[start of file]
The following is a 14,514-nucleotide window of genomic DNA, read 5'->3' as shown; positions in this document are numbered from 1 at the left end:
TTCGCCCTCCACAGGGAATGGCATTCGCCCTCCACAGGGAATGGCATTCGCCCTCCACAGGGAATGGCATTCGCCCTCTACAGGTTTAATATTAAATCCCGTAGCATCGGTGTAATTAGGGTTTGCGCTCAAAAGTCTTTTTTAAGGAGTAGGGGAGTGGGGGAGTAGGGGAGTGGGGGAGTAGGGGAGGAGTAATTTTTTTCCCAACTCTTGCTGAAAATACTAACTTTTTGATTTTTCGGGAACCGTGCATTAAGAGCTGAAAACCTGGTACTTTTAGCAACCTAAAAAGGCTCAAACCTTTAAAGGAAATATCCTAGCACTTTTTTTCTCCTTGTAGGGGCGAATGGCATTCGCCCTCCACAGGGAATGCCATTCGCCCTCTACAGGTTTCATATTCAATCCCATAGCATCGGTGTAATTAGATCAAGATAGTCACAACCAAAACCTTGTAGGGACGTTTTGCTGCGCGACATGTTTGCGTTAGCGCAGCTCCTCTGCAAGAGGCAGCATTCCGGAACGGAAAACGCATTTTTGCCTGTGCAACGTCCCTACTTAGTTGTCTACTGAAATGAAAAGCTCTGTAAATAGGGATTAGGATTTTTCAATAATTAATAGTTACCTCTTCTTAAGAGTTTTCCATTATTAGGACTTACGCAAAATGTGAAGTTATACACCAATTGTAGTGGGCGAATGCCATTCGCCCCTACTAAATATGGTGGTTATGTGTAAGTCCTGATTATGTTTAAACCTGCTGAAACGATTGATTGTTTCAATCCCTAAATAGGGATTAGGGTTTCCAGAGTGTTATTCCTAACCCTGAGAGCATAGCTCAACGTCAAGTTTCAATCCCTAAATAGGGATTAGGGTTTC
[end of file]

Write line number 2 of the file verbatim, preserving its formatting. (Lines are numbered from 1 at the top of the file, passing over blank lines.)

TTCGCCCTCCACAGGGAATGGCATTCGCCCTCCACAGGGAATGGCATTCGCCCTCCACAGGGAATGGCATTCGCCCTCTACAGGTTTAATATTAAATCCCGTAGCATCGGTGTAATTAGGGTTTGCGCTCAAAAGTCTTTTTTAAGGAGTAGGGGAGTGGGGGAGTAGGGGAGTGGGGGAGTAGGGGAGGAGTAATTTTTTTCCCAACTCTTGCTGAAAATACTAACTTTTTGATTTTTCGGGAACCGTGCATTAAGAGCTGAAAACCTGGTACTTTTAGCAACCTAAAAAGGCTCAAACCTTTAAAGGAAATATCCTAGCACTTTTTTTCTCCTTGTAGGGGCGAATGGCATTCGCCCTCCACAGGGAATGCCATTCGCCCTCTACAGGTTTCATATTCAATCCCATAGCATCGGTGTAATTAGATCAAGATAGTCACAACCAAAACCTTGTAGGGACGTTTTGCTGCGCGACATGTTTGCGTTAGCGCAGCTCCTCTGCAAGAGGCAGCATTCCGGAACGGAAAACGCATTTTTGCCTGTGCAACGTCCCTACTTAGTTGTCTACTGAAATGAAAAGCTCTGTAAATAGGGATTAGGATTTTTCAATAATTAATAGTTACCTCTTCTTAAGAGTTTTCCATTATTAGGACTTACGCAAAATGTGAAGTTATACACCAATTGTAGTGGGCGAATGCCATTCGCCCCTACTAAATATGGTGGTTATGTGTAAGTCCTGATTATGTTTAAACCTGCTGAAACGATTGATTGTTTCAATCCCTAAATAGGGATTAGGGTTTCCAGAGTGTTATTCCTAACCCTGAGAGCATAGCTCAACGTCAAGTTTCAATCCCTAAATAGGGATTAGGGTTTC